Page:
Building a customer-centric culture – Top tips for employee buy-in

Customer service airline

To deliver the great customer experiences that foster brand loyalty and increase profitability, businesses need to embrace a customer-centric culture across their enterprise. Research often shows that positive customer experiences trump price, and satisfied customers are more likely to maintain a long-term relationship with a company, and recommend it to family and friends. As a result, customer-centric businesses benefit from higher rates of retention and acquisition.

So how do you transform your company culture? While it may take time to build buy-in and change processes across an entire business, the most successful initiatives start at the top. With executive sponsorship to drive customer-centric changes, employees can better understand the big picture impact of delivering great customer experiences. It’s also key to rally the organization around a singular focus –such as your customer value proposition— to help everyone identify with the key benefits you offer, and bring it to life in every interaction with customers and behind the scenes.

With a powerful platform, your business can focus on a variety of strategic approaches that support employees toward adopting more customer-focused behaviors and processes.

5 strategies for motivating employees to be customer-centric



Communications are crucial to building buy in for initiatives focused on transforming your company culture. Employees need to understand what’s happening, what’s expected of them, and how they can play an important role in driving measurable success. Engage team members from across the organization (whether they’re in sales and customer service, or IT and operations) with communications across multiple channels that highlight ways to put the customer first. Team brainstorm sessions or videos on your company intranet can be effective in reaching team members. And keep it alive in your workplace using eye-catching posters with customer-focused themes to help employees connect with what matters to your customers.



Forrester® Research reported that in many companies “even though parts of their organizations wanted to be customer-centric, employees lacked a shared understanding of the intended experience they were supposed to deliver.”

Market Overview: Where To Get Help With Culture Transformation” August 11, 2014 Forrester Research, Inc.

Make it easy for employees to learn how to deliver exceptional experiences through everyday moments and “moments that matter” with customers. Hands-on workshops and model language tools are great ways to help employees understand how to think and communicate in customer-focused ways, and the difference it can make in strengthening relationships and building brand loyalty.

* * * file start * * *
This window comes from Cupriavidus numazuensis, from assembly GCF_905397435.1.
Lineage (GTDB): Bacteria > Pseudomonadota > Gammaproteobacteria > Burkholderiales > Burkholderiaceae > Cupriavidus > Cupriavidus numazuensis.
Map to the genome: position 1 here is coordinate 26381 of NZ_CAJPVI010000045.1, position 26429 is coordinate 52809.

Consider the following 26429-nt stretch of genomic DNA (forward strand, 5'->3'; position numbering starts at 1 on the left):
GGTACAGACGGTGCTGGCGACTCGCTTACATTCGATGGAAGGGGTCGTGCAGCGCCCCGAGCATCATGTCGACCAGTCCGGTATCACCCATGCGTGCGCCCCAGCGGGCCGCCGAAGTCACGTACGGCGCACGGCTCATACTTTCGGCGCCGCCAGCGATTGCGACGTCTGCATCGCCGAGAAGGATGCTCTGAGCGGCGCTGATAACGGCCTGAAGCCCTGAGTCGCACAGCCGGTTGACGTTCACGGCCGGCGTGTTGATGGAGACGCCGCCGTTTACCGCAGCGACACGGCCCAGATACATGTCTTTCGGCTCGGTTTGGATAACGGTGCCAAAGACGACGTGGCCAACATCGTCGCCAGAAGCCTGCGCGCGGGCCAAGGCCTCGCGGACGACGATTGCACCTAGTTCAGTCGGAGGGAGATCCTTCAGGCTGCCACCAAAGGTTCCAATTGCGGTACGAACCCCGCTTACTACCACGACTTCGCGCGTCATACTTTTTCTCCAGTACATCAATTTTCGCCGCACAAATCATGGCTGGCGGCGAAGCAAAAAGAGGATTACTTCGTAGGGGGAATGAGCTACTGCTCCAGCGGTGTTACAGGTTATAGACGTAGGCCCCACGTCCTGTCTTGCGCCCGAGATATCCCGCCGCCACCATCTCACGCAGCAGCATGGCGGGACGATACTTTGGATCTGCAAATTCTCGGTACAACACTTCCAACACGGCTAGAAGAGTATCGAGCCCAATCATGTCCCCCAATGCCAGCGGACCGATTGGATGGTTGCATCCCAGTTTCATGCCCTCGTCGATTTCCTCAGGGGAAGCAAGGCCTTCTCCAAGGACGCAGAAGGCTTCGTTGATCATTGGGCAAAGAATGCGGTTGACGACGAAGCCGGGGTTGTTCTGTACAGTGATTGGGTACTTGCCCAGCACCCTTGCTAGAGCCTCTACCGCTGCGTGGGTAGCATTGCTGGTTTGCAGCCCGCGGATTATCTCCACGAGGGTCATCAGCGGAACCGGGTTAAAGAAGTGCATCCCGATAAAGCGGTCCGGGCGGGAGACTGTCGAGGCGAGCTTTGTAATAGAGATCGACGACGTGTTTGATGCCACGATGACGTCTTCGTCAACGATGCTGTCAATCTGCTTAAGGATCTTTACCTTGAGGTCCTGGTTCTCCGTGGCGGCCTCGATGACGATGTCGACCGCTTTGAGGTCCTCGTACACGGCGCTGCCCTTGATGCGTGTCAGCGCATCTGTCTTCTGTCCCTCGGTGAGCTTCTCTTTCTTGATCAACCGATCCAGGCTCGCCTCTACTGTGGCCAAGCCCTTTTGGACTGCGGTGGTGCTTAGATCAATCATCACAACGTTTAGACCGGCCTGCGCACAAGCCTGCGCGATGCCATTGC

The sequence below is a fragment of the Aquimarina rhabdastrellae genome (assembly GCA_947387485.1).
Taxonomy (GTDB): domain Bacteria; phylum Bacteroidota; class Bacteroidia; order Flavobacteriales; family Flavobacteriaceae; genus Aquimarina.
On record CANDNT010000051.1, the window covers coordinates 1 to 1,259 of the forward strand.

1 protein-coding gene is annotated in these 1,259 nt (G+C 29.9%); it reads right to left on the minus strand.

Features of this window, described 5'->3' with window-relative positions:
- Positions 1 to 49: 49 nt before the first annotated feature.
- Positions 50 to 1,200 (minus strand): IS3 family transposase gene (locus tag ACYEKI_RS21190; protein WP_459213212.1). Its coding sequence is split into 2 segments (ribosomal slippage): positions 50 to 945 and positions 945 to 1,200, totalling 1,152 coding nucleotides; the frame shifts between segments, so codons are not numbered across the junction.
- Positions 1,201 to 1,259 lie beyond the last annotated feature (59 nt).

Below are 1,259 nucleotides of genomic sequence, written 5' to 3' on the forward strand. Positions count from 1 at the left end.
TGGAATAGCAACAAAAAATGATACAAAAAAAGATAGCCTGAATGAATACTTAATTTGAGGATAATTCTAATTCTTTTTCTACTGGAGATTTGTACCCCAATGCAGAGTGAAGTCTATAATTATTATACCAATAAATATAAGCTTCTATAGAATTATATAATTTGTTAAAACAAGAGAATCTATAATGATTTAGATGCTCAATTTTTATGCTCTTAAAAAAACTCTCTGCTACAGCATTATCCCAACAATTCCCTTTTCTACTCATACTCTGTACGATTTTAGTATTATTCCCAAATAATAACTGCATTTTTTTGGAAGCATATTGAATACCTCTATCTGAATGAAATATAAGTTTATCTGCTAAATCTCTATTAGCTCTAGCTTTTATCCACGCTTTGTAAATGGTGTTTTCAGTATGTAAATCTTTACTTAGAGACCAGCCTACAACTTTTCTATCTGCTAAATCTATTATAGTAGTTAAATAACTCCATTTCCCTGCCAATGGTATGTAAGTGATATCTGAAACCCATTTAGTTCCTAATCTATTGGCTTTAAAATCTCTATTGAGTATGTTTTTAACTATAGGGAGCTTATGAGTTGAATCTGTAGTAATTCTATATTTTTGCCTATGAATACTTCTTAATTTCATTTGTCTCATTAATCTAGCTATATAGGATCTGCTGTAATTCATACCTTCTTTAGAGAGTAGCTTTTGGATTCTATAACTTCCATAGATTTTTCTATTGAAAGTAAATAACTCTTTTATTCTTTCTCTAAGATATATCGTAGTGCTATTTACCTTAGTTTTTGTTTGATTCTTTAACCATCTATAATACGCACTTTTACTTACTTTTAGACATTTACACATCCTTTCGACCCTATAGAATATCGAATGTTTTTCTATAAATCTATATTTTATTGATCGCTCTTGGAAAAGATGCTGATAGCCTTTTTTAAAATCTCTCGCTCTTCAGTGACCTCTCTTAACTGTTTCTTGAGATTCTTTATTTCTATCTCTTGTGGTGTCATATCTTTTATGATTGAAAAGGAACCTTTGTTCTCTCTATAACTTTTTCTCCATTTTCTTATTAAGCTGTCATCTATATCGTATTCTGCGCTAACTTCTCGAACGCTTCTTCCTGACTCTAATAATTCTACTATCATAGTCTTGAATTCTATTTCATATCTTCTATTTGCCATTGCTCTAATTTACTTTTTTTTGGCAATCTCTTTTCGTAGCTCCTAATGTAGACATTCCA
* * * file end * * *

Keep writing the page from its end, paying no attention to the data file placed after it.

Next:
Incentives such as raises, promotions, and bonuses can motivate team members to go the extra mile for customers. However, rewards don’t have to be monetary to be effective. Celebrations and awards can recognize employees who deliver outstanding customer experiences. Rewarding customer-centric behaviors can be a powerful way to “move the needle” especially for businesses that are very process-oriented in which employees may be used to focusing on functional responsibilities, more than the people they’re serving. By shifting focus to the customer, employees may see they can have a real impact on satisfaction, retention, and profitability, which reward the company as a whole.


Rituals and routines

Rituals and routines also help reinforce customer focus across an organization. Encourage your teams to share success stories about their engagement with customers, and role-play to gain empathy on how customers experience your company at various touch points. At Ritz-Carlton Hotels, for instance, employees have 15-minute meetings, or “daily lineups,” during which team members share the positive guest experiences they delivered the day before. It’s an effective way to build customer-centric momentum and continuously highlight best practices that other employees can adopt.



As you evolve the customer-centric culture across your company, you’ll gain a clear sense of what an ideal customer-focused employee looks like, so you can hire the right people. When you post job descriptions, clearly convey how and why customer experience is a key focus in your company. Create interview questions and screening tools that help identify candidates with desirable behaviors and traits. For current employees who may prefer non-customer-facing roles, consider shifting their positions to something better suited to their personality and skills. During onboarding, familiarize new employees on what it means to be customer-centric in your organization, and support them with training and communication tools, as noted earlier.

For most companies, your customer experience IS your employees, directly or indirectly —so it’s simply good business sense to invest in building a customer-centric culture. To drive that transformation across an enterprise, well-communicated change efforts can empower your employees to take an active role in growing the business, and encourage a company-wide commitment to a common goal. As a result, your business will most likely increase efficiencies and build stronger, lasting customer relationships, which can translate into greater profitability.

1 comment on “Building a customer-centric culture – Top tips for employee buy-in”

  1. Pingback: Building customer empathy with insights from advanced analytics « Blog

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